"This gets the populist vote"
by Debra Hall for remotegoat on 14/05/19

Last night’s large turn-out was an out-and-out signal of this story’s popularity. The main plot, in this stage adaptation by Rachel Wagstaff and Duncan Abel, cuts through. It catches all the story threads of the sub-plots without missing anything; very clever. The flow doesn’t labour. Everything is so very well done, the staging and the technical input bolsters it all up to a high level. All cast members are tip-top professionals.

Alcohol induced amnesia sufferer, The Girl (Rachel), drunkenly pads about here and there. Saturday had been a bad night. She’d a nasty bump on her head to prove it. When Rachel gets wind that exhibiting artist, Megan (who likes snogging on her balcony and doing a spot of babysitting in her spare time) has gone missing, Rachel thinks she knows something (she’s not quite sure what) so she infiltrates Megan’s home.

The backstory goes that Rachel has envied Megan and her husband, Scott’s relationship from afar. The irony is that Rachel could have carried out her stalker fascination a little closer to home (away from the window of a passing train), in her own back yard in fact, if she had still been married to Tom. Her ex, Tom, still resides in their marital home; a home he now shares with new wife, Anna and baby. A home situated close to the seemingly impregnable, Megan and Scott. To cap it all these two sets of ‘unbearable’ couples happen to be friends.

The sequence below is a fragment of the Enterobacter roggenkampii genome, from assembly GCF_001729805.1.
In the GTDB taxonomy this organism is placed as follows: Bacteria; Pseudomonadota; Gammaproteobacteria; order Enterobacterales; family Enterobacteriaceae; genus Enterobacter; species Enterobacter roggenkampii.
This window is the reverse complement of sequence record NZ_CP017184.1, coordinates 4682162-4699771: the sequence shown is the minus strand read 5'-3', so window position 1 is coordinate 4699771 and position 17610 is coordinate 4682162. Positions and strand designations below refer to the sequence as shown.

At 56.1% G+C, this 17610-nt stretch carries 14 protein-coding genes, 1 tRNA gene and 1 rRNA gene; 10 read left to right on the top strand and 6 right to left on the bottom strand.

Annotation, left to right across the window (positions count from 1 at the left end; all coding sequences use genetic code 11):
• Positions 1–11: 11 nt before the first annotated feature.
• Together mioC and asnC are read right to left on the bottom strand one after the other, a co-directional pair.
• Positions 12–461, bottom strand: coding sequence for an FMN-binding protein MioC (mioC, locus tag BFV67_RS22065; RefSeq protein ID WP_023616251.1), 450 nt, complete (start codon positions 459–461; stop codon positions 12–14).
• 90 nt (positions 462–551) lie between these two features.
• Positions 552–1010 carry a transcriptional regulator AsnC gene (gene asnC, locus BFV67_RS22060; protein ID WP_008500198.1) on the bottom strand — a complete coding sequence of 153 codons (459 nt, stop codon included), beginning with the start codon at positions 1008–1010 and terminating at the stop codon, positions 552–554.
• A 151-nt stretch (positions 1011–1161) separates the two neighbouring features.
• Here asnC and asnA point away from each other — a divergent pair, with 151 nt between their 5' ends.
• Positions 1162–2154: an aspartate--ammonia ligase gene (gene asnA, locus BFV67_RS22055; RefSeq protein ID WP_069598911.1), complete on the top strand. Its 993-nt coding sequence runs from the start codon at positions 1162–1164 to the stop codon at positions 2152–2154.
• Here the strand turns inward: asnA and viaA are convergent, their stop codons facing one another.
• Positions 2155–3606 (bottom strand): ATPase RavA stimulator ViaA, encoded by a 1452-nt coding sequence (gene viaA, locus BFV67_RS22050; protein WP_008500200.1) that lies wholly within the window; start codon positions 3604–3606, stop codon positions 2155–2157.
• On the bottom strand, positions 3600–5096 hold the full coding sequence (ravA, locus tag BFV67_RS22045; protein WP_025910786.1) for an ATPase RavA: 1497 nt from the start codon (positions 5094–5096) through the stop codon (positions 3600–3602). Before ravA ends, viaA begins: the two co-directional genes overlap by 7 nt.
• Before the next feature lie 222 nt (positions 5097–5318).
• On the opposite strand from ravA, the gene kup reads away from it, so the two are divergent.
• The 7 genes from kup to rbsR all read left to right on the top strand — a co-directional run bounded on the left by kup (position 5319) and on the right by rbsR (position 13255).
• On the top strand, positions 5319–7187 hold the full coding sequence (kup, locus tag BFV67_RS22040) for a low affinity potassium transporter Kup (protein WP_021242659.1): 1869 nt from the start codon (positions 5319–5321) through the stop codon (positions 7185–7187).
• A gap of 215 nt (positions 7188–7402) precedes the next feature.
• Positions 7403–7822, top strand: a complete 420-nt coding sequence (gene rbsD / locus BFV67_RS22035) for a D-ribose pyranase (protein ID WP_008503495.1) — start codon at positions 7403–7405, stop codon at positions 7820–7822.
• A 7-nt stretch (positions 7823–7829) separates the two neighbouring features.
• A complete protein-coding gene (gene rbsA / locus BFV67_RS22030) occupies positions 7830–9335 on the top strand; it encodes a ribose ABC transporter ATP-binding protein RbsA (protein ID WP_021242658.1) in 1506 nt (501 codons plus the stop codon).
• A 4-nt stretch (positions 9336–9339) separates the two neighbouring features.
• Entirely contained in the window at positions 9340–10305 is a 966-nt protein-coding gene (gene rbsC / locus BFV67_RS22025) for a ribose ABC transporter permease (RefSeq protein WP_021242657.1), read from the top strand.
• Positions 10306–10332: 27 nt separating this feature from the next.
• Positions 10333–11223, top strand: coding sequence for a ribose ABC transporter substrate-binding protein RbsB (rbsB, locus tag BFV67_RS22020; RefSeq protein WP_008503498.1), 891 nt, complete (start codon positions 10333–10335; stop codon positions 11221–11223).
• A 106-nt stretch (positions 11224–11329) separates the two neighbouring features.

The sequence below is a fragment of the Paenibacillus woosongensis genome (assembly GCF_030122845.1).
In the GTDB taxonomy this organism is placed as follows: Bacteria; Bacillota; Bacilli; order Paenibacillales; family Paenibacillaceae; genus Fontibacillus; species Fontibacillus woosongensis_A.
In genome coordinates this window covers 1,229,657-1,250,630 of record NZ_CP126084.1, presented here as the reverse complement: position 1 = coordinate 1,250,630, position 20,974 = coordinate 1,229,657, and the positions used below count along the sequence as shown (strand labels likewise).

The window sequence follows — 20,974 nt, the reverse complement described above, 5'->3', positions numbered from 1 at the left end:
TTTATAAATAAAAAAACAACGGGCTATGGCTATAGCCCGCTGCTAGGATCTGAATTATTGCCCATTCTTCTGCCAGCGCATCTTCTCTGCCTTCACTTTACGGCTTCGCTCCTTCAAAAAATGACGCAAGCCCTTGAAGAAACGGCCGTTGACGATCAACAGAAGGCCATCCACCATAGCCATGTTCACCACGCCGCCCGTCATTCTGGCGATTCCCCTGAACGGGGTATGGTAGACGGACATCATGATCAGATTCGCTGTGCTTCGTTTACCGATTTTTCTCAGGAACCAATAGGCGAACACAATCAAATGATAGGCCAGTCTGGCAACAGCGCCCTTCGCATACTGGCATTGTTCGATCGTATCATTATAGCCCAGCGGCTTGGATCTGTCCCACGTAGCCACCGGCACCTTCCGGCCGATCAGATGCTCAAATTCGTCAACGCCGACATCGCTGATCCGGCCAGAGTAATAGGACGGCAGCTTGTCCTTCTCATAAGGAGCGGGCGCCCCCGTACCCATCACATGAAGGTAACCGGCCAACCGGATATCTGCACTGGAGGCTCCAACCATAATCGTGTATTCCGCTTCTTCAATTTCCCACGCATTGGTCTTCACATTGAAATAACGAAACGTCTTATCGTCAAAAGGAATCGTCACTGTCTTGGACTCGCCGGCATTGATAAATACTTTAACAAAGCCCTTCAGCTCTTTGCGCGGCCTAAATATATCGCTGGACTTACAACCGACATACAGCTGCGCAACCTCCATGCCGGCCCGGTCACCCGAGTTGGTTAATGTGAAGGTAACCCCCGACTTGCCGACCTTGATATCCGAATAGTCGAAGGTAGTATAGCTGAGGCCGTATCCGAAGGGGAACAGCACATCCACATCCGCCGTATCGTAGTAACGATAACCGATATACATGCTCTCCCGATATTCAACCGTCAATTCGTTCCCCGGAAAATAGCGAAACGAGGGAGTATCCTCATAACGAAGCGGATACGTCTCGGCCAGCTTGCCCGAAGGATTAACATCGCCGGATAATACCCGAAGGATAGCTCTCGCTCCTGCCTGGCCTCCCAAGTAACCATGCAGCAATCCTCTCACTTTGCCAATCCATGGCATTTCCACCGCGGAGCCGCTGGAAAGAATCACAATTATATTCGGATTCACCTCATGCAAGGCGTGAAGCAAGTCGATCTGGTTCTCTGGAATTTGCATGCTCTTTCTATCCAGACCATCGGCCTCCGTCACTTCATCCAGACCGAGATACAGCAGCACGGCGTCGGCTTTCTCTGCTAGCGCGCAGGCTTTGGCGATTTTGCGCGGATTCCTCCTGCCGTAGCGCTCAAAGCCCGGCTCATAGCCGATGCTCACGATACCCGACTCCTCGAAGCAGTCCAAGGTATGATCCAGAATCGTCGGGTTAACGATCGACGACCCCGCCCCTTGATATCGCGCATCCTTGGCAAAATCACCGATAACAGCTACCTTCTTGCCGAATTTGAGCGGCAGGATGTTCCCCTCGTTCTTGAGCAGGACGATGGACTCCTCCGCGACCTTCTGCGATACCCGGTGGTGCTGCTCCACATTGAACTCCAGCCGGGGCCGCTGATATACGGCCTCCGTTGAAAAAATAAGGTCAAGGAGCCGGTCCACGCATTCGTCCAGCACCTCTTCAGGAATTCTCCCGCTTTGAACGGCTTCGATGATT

Relationships are so tangled, the proximity so narrow, that the revelations that come about designed to add ‘meat to the bone’ only results in me concluding that this is more a soap opera than a drama.

The hint of sarcasm in my overview above will indicate that I’m not a fan. I give full credit to this production I hasten to add, I’m just not a fan of the source material on which this play is based.

Interesting as a critic however, that my press partner was captivated by all aspects of the story-lines. Why were our opinions so split about the content? I can only put it down to being, for him, a fresh introduction in the form of an excellent stage play, where, perilously, my mind was clouded by unexplained forces that spoiled it a little for me. Nonetheless, awarding this on its own merit, as I should, and so it receives four of the shiniest stars and a recommendation to go see it.

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